Mar 17 2011

vintage oven & stovetop [minimalist challenge item #28]

[item] 1956 retro GE built-in over and electric stovetop in turquoise blue

[purchase info] Purchased on eBay

[time in my possession] Approximately 4.5 years ago

[last used] Never

[difficulty level in getting rid of it] Medium / hard

[destination] Craigslist

[info] I bought this when I was having a new house built.  The builder never started building the house, so I had to find an existing house, as I had a limited amount of time to move.  This has an interesting story behind it.

The people that owned it before me live in Minnesota.  I found this set on eBay for $300.  The house I was building had a place for a built in oven, but I couldn’t justify the amount of money it would take to ship it to Texas.  I happened to mention this to some friends (whom I had only known about a month) that just moved here from Minnesota.  They asked where in Minnesota, as they had to go back in a week and move their stuff here.  I told them.  Turns out it was 3 miles off their path and they offered to pick it up.

My grandma, who was visiting around this time gave me some money toward it as a housewarming gift.  Needless to say, I was disappointed when I realized I couldn’t use this.  Most of the homes now have the space for the range unit, not built-ins.  Well, not in my price range anyway.  (pun intended)

I really struggle with getting rid of this.  I know I have no use for it, but the fact that people are involved with it makes it a really difficult decision.  I haven’t listed it on craigslist yet, but I plan to in the next few days.  I’ll be asking $100 for both the oven and stovetop.  Both are in working order.


Jan 27 2011

surrounded by plastic [day 247]

Today, just a small collection of odd photos.  These remind me of a joke told by Steven Wright a long time ago.  He says he owns two rare photos, one of Norman Rockwell beating a child and one of Whodini locking his keys in his car.

Photo #1: Protecting the plastic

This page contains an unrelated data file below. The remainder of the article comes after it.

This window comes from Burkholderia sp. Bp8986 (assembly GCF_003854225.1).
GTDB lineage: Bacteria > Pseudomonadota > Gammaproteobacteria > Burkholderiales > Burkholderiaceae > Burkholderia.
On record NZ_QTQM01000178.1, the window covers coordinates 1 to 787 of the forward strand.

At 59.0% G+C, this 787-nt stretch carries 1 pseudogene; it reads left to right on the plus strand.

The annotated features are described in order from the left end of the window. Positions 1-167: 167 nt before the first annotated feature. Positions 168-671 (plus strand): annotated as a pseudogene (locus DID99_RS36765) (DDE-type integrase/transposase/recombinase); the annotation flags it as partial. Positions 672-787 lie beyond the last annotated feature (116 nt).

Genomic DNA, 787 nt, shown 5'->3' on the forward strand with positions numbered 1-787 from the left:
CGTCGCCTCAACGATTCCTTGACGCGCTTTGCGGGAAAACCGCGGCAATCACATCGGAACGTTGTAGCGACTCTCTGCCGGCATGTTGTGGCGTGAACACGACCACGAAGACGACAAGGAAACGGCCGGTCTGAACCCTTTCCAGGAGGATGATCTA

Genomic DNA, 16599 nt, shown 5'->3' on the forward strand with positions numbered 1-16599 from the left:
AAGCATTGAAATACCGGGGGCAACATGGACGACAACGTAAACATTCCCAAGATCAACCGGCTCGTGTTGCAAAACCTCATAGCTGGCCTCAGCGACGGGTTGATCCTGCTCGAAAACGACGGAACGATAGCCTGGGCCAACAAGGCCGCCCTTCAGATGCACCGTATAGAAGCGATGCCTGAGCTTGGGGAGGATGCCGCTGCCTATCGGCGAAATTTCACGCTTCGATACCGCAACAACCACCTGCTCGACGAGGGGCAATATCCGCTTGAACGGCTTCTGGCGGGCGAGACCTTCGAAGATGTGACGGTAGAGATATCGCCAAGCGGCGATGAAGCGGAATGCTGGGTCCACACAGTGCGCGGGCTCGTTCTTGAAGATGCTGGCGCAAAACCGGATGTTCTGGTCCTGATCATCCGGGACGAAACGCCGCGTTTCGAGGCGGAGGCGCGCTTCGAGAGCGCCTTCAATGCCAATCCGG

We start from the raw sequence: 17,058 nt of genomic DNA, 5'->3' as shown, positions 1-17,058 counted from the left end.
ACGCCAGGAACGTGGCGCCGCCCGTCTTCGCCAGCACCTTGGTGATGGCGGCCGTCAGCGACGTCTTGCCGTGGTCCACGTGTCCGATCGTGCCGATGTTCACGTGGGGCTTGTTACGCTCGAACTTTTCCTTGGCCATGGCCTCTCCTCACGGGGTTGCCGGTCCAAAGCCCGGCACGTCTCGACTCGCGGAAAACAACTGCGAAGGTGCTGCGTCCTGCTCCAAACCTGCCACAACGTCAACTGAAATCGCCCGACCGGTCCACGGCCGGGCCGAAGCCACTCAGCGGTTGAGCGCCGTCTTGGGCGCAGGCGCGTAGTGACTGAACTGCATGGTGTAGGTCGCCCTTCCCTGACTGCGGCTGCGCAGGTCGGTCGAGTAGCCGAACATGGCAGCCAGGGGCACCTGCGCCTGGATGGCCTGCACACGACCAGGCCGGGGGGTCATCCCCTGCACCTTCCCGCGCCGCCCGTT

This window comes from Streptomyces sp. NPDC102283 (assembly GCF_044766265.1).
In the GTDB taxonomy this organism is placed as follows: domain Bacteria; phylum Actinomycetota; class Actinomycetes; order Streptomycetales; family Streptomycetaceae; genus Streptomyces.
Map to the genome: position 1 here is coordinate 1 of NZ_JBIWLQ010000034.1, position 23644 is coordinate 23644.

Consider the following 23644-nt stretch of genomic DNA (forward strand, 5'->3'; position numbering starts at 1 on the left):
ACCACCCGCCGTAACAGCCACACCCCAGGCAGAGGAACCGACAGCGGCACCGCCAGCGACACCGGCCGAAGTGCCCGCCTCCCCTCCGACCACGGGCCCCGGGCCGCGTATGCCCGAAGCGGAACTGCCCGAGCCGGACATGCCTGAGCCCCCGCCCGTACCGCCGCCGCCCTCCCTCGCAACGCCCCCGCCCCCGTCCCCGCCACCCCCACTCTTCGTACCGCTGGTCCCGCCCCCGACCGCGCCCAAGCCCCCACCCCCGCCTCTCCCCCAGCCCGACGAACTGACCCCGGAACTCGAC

Seriously?  We need to wrap the plastic recycling bins in plastic sheets, and then place that wastefulness in a box?  What exactly is the purpose of the plastic wrap?  Maybe they did that so we would have something to place in our new recycling bins.

Photo #2: Surrounded

This is an old photo, taken in a motel room on our way to Mexico.  Did I really need a Starbucks latte that bad?  I have my own travel cups, but instead of bringing one I wasted a waxed paper cup, a plastic lid, a cardboard hugger thing and a plastic keep-your-coffee-from-spilling stick.  My roommate had a plastic bag sitting behind the coffee, and all of this sitting next to a plastic sign saying “save our planet”.  It’s a sign to place on the bed if you don’t want them to wash the sheets.  I wanted to place it on the bed, but we were only there one night, and I’m guessing the next guest would appreciate them being washed.

Photo #3: Sustainable styrofoam?

Wow.  What were these marketing people thinking?  Sustainably grown coffee, a beautiful story of how they’re helping the environment, all neatly packaged in a styrofoam cup.  My friend took this photo while traveling on an airplane.  Not like there’s a lot of choices at 32,000 feet above the earth.

These photos are just a few reminders of our disposable society.  How long will it be before our planet looks like a scene from a sci-fi movie?  No, I don’t mean the fun futuristic ones where we all own spaceships, wear silver clothing and have intergalactic space travel.  I mean the ones where people are trying to survive because there’s nothing left.  Yes, this might sound extreme, but is it?


Jan 16 2011

light bulb! an idea or just simply for light [day 234]

My friend that had the flood finally got to move back into her house yesterday.  As I was helping, I noticed the old bathroom light fixture sitting in the trash, with all of the old light bulbs still in it.  With the challenge, I can’t buy light bulbs, so I gladly unscrewed them all, placed them in an unwanted pink basket and brought them home.  I have 2 lamps that need bulbs.

I want to switch my bulbs over to the compact fluorescent energy saving bulbs, but that requires purchasing them.  It’s great to do this, but throwing away good bulbs seems like a bad idea to me.  I plan to switch them out as they burn out, as they are better for the environment and they use 25% of the energy of standard incandescent bulbs.

I decided to count the number of bulbs and the types that I have in my house.  Here’s the analysis.  (Whatever, it only took 5 minutes)

  • Incandescent – 43
  • Compact Fluorescent – 23
  • LED – 13
  • Halogen – 24
  • Low Watt – 8
  • Fluorescent tubes – 2

Dang!  I have a lot of lights in my house!  Only 41% of my lighting is energy efficient.  Using an energy star calculator, replacing all of the non-energy efficient bulbs in my house would cost just under $500, retail price.  The halogens would pay for themselves in 1 year in energy savings.  The incandescents will pay for themselves in 14 months.  So the big question is, do you replace them right away or do you replace them as they burn out?  Or some people might even be wondering if they should replace them at all?  What are the pros and cons here?  Let’s put these bulbs head to head and see what makes the most sense.